To help address some of the conservation challenges in the Carolinian Region, LPBLT focuses its actions on the protection of functioning natural systems and priority habitat, such as watersheds, woodlands, wetlands and savanna, as well as the species that depend on these habitats.

View images of the projects


NURTURING NATURE

The community has a vital role to play in conserving ecologically important areas and our native wildlife. LPBLT has launched a multi-year outreach project to engage local communities.

Part of the “Nurturing Nature” project is to allow public access through well marked trails with an interpretive guide to allow people to witness the diverse habitats and the amazing flora and fauna of the Long Point Basin area. Visit the “Our Lands” page for a closer look at all seven of our properties.

Nature in the Neighbourhood events will be held at each reserve that features some of its best attributes where you can learn about becoming good stewards of nature. It also aims to encourage community members to become stewards of our nature reserves by forming Stewardship Teams for each nature reserve. If you are interested in becoming a steward or getting involved please visit our volunteer page.

 

CONSERVING CAROLINIAN REPTILES

Southern Ontario is rich in reptile diversity, however they are particularly vulnerable to habitat loss and multiple other threats related to high human population, such as roadways. As a result, the majority of our reptile species are now designated at risk and many experts fear that populations will continue to decline. In response to this urgent threat, LPBLT developed a major, multi-year conservation effort to help protect and recover snake and turtle populations, and bring awareness to their ecological importance.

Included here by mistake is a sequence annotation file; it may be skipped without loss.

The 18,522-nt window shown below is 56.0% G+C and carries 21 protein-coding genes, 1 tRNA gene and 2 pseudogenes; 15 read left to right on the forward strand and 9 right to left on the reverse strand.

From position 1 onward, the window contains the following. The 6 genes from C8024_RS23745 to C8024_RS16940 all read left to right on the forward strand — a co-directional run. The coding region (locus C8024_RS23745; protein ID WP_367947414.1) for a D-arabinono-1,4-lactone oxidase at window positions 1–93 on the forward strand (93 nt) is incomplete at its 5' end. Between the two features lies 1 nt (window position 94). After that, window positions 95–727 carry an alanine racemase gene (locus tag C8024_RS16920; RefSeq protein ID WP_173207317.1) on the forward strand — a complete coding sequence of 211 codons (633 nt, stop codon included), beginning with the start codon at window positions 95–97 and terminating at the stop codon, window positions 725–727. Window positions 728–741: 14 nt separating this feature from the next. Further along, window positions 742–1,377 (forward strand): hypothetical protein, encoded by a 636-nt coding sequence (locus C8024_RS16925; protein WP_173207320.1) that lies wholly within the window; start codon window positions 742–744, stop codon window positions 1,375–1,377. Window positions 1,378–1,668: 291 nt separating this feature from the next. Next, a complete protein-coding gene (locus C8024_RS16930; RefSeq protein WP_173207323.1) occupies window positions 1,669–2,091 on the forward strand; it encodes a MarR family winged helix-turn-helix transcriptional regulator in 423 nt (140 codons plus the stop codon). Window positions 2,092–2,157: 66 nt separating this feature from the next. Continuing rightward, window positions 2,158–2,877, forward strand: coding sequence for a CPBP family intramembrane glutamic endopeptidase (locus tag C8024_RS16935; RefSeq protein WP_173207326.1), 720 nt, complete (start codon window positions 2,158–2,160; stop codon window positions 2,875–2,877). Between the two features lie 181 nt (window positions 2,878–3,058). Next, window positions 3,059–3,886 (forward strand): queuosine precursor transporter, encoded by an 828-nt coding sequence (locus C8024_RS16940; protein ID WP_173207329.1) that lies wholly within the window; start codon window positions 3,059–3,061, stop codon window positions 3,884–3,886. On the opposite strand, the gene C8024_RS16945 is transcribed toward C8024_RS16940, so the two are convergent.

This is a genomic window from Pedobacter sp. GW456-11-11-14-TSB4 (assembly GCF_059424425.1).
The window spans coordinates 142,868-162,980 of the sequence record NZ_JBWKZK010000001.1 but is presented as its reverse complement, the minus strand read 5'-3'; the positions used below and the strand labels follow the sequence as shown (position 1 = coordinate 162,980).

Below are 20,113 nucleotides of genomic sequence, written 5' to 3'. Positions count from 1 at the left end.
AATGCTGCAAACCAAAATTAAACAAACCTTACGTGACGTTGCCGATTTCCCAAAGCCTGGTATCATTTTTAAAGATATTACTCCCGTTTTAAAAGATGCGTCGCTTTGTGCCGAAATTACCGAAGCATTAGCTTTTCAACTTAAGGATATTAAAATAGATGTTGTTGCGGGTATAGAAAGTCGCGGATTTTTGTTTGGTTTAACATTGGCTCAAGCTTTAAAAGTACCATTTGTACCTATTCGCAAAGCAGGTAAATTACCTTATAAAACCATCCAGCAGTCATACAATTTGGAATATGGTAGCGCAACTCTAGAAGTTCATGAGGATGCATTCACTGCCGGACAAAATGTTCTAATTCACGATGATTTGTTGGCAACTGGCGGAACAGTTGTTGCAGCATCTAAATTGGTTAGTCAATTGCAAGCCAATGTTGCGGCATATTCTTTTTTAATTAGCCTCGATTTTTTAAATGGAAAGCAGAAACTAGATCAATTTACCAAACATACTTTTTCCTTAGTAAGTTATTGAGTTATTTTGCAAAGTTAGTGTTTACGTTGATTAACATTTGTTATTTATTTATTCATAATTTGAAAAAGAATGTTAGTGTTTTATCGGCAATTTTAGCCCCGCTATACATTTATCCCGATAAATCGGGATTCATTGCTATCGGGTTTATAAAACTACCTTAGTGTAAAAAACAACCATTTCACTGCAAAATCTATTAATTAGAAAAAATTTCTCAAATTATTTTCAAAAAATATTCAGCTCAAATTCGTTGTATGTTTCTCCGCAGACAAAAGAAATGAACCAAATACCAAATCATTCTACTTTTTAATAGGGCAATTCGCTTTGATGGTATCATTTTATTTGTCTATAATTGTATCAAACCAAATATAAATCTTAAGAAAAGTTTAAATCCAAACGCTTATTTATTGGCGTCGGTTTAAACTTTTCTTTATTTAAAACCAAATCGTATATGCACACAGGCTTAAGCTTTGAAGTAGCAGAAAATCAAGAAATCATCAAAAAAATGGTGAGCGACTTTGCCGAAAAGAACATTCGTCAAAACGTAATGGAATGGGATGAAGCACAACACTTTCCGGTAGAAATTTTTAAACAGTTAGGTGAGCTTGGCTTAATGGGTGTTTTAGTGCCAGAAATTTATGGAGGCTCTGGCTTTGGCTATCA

The “Conserving Carolinian Reptiles” project, established in 2009, aimed to aid in the recovery and conservation of reptile species at risk by identifying and protecting areas of important reptile habitat and creating habitat such as overwintering sites and nesting sites. To find out more about how we created reptile habitat or what you can do, check out our fact sheets and videos.

Laying Snapping Turtle 8 July 2011
Snapping turtle laying eggs on the side of the road
GB-SnakeNest-end
LPBLT’s snake nesting box
In recent years, LPBLT commissioned an in-depth review of the impact of the Conserving Carolinian Reptiles project and found that our project is having an impact:
Summary of findings
Full report

 

Ongoing Work

A key part of our work is to work with community members, landowners, business owners and other organizations in the Long Point Basin. This involves outreach events, educational presentations, and of course, our reptile reporting program. Our reptile reporting program helps to document reptile population statuses and trends and relies on volunteers and community members to help us by reporting your sightings. If you have recently spotted a reptile in the Long Point Basin Area and would like to report it, you can report sightings through our online form or call our toll free number (1-844-755-9498).